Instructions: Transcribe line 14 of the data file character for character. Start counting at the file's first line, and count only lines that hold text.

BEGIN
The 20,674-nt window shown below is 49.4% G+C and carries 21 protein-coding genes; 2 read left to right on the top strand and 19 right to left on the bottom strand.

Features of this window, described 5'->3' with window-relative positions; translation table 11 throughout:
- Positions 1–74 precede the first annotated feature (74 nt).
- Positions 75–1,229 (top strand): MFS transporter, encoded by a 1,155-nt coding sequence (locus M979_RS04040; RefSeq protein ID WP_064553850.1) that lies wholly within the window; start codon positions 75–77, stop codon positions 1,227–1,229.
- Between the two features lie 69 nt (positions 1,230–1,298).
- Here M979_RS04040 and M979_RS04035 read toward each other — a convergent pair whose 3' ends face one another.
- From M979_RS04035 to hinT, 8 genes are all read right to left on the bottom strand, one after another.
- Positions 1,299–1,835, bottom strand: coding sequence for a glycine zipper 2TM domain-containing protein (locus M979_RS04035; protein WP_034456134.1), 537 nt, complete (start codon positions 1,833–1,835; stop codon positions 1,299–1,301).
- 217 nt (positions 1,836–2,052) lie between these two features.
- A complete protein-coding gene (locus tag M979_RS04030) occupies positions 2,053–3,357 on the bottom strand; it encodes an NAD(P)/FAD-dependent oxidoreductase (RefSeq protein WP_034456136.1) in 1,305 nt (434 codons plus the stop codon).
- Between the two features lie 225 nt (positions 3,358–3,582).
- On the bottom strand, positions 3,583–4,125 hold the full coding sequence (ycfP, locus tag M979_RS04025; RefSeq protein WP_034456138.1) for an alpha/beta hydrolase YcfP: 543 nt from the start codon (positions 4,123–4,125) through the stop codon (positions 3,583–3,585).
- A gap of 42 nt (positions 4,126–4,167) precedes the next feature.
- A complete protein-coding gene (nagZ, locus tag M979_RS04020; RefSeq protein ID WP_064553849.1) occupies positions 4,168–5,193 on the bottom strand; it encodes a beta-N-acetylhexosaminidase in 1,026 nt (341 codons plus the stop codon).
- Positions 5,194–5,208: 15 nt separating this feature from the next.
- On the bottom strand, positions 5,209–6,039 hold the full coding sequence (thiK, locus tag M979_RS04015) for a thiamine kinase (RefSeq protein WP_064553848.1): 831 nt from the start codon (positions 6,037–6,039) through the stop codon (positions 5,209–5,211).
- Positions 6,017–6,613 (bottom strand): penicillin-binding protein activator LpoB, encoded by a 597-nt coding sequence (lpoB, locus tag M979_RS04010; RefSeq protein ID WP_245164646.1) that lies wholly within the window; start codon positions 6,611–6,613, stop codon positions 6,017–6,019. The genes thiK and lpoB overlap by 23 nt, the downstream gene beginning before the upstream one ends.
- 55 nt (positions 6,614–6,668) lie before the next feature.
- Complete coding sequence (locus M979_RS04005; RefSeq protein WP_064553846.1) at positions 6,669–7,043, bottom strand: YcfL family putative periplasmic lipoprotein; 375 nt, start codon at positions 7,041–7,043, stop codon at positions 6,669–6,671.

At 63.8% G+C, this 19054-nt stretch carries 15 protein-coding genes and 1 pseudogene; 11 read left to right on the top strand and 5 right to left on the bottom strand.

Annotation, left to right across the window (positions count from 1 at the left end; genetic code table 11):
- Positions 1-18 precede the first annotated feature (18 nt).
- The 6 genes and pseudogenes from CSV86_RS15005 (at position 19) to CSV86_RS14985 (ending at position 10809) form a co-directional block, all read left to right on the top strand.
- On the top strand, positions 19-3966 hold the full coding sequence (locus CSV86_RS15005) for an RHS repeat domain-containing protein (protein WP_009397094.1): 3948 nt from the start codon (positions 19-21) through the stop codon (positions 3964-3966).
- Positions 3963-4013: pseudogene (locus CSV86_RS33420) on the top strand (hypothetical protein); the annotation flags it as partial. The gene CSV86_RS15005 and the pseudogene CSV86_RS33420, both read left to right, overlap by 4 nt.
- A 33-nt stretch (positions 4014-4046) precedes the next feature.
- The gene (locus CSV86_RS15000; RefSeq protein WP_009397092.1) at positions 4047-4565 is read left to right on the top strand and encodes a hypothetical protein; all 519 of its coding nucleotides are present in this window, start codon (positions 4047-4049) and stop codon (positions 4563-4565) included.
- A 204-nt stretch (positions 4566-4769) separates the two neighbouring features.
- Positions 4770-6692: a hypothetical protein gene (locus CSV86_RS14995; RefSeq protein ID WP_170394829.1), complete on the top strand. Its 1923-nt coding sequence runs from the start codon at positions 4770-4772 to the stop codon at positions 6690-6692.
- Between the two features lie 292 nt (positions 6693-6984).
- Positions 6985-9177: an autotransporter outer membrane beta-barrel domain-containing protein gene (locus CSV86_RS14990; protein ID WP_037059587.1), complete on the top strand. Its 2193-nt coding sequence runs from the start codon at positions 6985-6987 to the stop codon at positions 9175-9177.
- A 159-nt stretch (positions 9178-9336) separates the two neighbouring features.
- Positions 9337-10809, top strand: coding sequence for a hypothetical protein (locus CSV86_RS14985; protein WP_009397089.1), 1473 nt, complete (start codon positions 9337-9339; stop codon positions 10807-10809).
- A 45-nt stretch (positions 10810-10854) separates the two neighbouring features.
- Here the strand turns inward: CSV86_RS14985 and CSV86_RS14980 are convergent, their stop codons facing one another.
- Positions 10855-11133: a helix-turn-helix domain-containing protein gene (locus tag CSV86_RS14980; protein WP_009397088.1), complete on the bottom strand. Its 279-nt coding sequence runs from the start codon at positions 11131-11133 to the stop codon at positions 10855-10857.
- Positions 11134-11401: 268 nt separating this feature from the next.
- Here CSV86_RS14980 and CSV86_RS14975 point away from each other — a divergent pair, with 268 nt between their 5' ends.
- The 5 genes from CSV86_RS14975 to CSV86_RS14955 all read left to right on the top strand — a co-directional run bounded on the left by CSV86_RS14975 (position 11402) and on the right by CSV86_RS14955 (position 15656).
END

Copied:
- A complete protein-coding gene (nagZ, locus tag M979_RS04020; RefSeq protein ID WP_064553849.1) occupies positions 4,168–5,193 on the bottom strand; it encodes a beta-N-acetylhexosaminidase in 1,026 nt (341 codons plus the stop codon).